Considering buying a competitor's domain? Here's how to BEST use it!
 by Casey Markee

Considering buying a competitor's domain? Here's how to BEST use it!

  • I have a client who is considering buying a competitor's Web site which competes directly against him. It's a strong site with an aged domain, a lot of incoming links and good traffic. How can he BEST use the site? Should we 301 redirect the site or use it for cross-link purposes? Does Google view this as link manipulation? Can we trigger a penalty?

Website for Sale GraphicAnswer: We've dealt with this situation countless times with clients and within our own businesses. All of these experiences have brought us to a single strategy we always stick to. The BEST way to buy a site is to pick the strategy that keeps the fact it's changed owners to the absolute minimum. Then you want to use that site to place one-way links from it to a target site.

The other option, buying the site then 301 redirecting it page-by-page to specific individual pages (or just redirecting the site completely) is also effective, just not as much and for a shorter duration. Links do lose juice during a 301 redirect, and personally, we've found that a site with a TON of 301 redirects to another domain tends to be treated minimally by Google, at least over the long-term.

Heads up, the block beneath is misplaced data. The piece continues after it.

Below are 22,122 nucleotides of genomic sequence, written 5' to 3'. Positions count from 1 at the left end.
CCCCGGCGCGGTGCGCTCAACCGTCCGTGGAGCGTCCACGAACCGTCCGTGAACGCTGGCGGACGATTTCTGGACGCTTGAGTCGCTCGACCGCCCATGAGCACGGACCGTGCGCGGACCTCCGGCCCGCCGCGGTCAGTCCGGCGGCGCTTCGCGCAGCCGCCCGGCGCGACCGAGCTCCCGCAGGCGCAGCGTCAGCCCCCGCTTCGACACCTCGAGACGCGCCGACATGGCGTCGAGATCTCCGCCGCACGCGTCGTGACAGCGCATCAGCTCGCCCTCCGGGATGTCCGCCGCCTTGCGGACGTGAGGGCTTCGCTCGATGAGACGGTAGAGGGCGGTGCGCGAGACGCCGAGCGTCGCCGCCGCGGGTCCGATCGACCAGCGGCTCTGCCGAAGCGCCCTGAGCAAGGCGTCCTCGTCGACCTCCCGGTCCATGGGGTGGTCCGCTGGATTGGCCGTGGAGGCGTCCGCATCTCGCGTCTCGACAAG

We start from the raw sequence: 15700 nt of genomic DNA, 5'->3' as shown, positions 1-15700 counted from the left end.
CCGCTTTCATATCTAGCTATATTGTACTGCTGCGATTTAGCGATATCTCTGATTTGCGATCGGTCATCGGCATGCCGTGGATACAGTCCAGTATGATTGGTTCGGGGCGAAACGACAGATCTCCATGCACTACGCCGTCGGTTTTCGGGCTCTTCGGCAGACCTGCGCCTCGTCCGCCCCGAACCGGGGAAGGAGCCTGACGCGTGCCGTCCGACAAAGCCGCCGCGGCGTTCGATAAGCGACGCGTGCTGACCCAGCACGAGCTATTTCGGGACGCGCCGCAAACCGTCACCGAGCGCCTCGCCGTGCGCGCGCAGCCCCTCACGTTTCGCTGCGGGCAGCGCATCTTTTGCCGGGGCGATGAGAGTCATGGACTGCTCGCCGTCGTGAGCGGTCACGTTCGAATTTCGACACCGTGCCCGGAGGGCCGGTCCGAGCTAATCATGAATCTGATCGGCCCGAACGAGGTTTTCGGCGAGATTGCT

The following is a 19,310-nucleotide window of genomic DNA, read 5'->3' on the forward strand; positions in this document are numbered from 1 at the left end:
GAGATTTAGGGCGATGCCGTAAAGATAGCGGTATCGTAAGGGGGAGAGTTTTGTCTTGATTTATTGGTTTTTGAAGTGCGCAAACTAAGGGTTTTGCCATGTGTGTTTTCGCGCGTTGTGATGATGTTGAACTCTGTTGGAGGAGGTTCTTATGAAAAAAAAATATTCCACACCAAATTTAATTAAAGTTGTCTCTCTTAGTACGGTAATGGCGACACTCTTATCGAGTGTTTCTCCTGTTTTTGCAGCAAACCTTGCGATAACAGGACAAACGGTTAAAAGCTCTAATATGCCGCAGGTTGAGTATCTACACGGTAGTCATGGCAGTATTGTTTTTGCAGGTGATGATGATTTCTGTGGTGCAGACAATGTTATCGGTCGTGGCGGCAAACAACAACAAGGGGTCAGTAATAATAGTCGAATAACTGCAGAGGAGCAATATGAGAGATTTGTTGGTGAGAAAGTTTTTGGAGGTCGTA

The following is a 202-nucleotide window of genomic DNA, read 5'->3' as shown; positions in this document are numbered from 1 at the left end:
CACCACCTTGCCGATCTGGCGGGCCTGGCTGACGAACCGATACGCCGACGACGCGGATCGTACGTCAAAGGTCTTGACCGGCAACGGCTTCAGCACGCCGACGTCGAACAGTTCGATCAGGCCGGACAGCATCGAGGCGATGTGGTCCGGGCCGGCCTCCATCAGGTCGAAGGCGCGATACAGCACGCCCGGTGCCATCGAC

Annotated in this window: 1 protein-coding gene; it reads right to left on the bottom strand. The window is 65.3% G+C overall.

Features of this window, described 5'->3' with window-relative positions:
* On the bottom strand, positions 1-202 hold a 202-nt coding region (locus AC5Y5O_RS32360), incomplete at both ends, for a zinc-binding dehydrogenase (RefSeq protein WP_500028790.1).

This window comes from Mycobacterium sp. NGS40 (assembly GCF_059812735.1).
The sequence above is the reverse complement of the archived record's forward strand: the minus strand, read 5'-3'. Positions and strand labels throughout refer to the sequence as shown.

Specifically, Google, as the world's largest domain registrar, has access to WHOIS info on nearly every domain out there. So when domains do change hands Google is usually privy to this information and quick to reset purchased domains. Google Engineer Matt Cutts confirmed this as noted by SEO Danny Sullivan back in 2009:

"There are some domain transfers (e.g. genuine purchases of companies) where it can make perfect sense for links to transfer. But at the same time it wouldn't make sense to transfer the links from an expired or effectively expired domain, for example. Google (and probably all search engines) tries to handle links appropriately for domain transfers."

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